In equation (19), the Gabor-energy is defined with combination of a symmetric λ and an asymmetric filter Θ. Equation (20) defines the complex moment. The sum m+n is called the order of the complex moment, and is related to the number of dominant orientations in the texture. A complex moment with even order m+n has the ability to discriminate textures with Classification The classification Linear Classifier A linear classifier is a weighted combination of all probability images corresponding to all of the high-level features. We determine a weight vector w that makes all of the inner products of w All of the high-level features used by the classifier Based on training data, we reformulate the problem by using an n×d matrix Y. The i Non-Linear Classifier A non-linear classifier can be constructed as a multi-layer neural network (MLN). The MLN is based on the idea that the parameters governing the non-linear mapping are learned at the same time as those governing the linear discriminants. We use a three-layer network, and use back-propagation to train coefficient of network. The input layer has thirteen nodes. There are twenty hidden nodes in the middle layer, and one node in the output layer. Feature Normalization To convert the values of all of the different high-level features to a common probability image, we need to normalize the values of all of the high-level features to the same probability range of real values, e.g., probabilities in the range of zero to one. We do this with a set of mapping functions F For a particular pixel (x, y), a column vector is f(x, y), with assumption that f(x, y)εΘ. Each element f Each mapping function for constructing the probability image is defined by the following equation set:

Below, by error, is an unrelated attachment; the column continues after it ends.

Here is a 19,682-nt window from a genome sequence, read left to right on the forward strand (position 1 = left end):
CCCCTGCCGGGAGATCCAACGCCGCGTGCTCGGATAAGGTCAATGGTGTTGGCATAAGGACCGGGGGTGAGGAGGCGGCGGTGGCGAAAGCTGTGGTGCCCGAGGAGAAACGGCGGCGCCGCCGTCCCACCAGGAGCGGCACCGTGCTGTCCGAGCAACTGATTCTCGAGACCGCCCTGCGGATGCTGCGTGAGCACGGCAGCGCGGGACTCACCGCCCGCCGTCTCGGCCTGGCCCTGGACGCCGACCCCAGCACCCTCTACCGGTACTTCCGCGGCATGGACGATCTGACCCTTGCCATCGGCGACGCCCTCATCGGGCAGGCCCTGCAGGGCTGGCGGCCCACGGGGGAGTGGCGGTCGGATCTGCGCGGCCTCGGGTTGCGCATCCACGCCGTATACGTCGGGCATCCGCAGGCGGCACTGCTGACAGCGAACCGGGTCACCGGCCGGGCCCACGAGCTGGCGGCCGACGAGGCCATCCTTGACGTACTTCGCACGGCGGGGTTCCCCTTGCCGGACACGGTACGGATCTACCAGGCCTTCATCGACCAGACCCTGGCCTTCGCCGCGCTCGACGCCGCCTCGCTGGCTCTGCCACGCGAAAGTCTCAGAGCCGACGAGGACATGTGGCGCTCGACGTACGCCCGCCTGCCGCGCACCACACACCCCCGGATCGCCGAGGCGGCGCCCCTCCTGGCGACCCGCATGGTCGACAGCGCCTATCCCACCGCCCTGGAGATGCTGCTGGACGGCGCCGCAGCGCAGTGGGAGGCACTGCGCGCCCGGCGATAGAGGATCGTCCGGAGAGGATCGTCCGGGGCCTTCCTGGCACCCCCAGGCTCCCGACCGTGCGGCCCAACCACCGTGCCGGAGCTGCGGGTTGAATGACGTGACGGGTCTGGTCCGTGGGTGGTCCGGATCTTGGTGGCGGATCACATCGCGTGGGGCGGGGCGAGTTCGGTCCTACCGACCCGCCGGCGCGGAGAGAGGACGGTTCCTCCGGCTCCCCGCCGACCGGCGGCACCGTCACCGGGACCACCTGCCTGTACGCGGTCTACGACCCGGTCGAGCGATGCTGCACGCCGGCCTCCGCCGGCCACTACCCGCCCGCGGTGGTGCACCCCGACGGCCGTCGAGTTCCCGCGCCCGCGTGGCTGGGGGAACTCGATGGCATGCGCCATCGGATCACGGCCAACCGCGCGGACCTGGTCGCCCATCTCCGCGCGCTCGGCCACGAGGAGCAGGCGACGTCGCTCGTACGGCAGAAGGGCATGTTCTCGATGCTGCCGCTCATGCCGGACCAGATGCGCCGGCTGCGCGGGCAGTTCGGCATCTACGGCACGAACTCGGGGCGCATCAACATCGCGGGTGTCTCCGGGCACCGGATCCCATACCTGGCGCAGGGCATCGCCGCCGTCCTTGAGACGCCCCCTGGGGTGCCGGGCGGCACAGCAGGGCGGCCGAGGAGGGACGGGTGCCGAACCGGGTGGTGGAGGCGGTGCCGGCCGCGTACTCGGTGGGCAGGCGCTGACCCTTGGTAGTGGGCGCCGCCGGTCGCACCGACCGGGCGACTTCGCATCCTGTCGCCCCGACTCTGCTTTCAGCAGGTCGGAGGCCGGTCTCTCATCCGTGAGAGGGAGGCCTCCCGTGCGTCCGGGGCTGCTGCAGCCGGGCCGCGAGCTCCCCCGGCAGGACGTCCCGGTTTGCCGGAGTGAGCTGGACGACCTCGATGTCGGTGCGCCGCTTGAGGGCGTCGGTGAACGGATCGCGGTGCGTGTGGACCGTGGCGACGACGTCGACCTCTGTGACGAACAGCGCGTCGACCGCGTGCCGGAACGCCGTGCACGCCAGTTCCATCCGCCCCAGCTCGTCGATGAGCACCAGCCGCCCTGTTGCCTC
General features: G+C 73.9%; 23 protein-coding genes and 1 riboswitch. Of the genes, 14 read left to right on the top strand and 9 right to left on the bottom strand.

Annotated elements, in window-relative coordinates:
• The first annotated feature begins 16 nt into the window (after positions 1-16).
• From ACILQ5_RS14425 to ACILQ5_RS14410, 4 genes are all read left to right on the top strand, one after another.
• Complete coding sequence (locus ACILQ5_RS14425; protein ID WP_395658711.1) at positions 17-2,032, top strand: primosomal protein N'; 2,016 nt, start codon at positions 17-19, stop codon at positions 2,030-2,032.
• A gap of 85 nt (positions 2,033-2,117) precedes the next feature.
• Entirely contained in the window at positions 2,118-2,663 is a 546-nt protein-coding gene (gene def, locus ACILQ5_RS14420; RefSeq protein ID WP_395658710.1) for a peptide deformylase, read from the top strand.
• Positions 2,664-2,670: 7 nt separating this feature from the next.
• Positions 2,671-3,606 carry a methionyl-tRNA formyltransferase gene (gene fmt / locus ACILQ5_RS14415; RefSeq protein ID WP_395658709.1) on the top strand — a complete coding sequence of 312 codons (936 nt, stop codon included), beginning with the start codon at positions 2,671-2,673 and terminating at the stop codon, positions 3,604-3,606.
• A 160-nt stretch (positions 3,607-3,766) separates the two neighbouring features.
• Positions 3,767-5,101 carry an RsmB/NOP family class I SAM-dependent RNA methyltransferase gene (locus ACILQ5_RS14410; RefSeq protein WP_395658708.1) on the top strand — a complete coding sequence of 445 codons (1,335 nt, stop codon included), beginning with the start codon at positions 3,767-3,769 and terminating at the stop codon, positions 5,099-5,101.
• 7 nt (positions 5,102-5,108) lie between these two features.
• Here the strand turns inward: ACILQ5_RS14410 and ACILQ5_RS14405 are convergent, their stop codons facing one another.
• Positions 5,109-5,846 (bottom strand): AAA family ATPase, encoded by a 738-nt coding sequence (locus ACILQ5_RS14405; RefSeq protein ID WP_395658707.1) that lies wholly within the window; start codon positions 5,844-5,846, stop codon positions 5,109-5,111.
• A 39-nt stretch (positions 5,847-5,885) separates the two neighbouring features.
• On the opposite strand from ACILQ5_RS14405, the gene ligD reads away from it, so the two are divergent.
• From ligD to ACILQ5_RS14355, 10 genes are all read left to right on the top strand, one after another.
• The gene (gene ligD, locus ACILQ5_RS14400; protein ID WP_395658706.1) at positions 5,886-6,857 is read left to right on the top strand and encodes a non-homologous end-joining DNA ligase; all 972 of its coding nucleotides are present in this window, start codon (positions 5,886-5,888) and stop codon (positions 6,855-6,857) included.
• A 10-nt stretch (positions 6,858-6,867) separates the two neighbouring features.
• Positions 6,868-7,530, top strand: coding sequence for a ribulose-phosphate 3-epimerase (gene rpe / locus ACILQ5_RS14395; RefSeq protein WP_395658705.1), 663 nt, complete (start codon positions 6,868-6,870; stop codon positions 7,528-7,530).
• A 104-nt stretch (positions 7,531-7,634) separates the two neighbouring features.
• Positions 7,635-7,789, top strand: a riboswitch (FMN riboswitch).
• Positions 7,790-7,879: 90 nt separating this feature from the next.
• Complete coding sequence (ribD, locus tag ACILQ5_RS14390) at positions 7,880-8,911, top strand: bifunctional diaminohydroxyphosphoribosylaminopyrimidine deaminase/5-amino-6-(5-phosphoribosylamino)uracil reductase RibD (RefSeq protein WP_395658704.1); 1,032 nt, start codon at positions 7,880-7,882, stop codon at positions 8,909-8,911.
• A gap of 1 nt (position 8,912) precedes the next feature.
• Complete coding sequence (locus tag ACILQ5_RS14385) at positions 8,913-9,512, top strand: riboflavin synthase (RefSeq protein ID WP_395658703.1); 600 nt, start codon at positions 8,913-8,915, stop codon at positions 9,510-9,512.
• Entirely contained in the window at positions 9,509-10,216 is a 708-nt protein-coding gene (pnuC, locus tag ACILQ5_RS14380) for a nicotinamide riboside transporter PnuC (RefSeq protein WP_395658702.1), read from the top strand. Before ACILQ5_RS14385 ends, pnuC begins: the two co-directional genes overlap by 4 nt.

Although the invention has been described by way of examples of preferred embodiments, it is to be understood that various other adaptations and modifications may be made within the spirit and scope of the invention. Therefore, it is the object of the appended claims to cover all such variations and modifications as come within the true spirit and scope of the invention. Patent Citations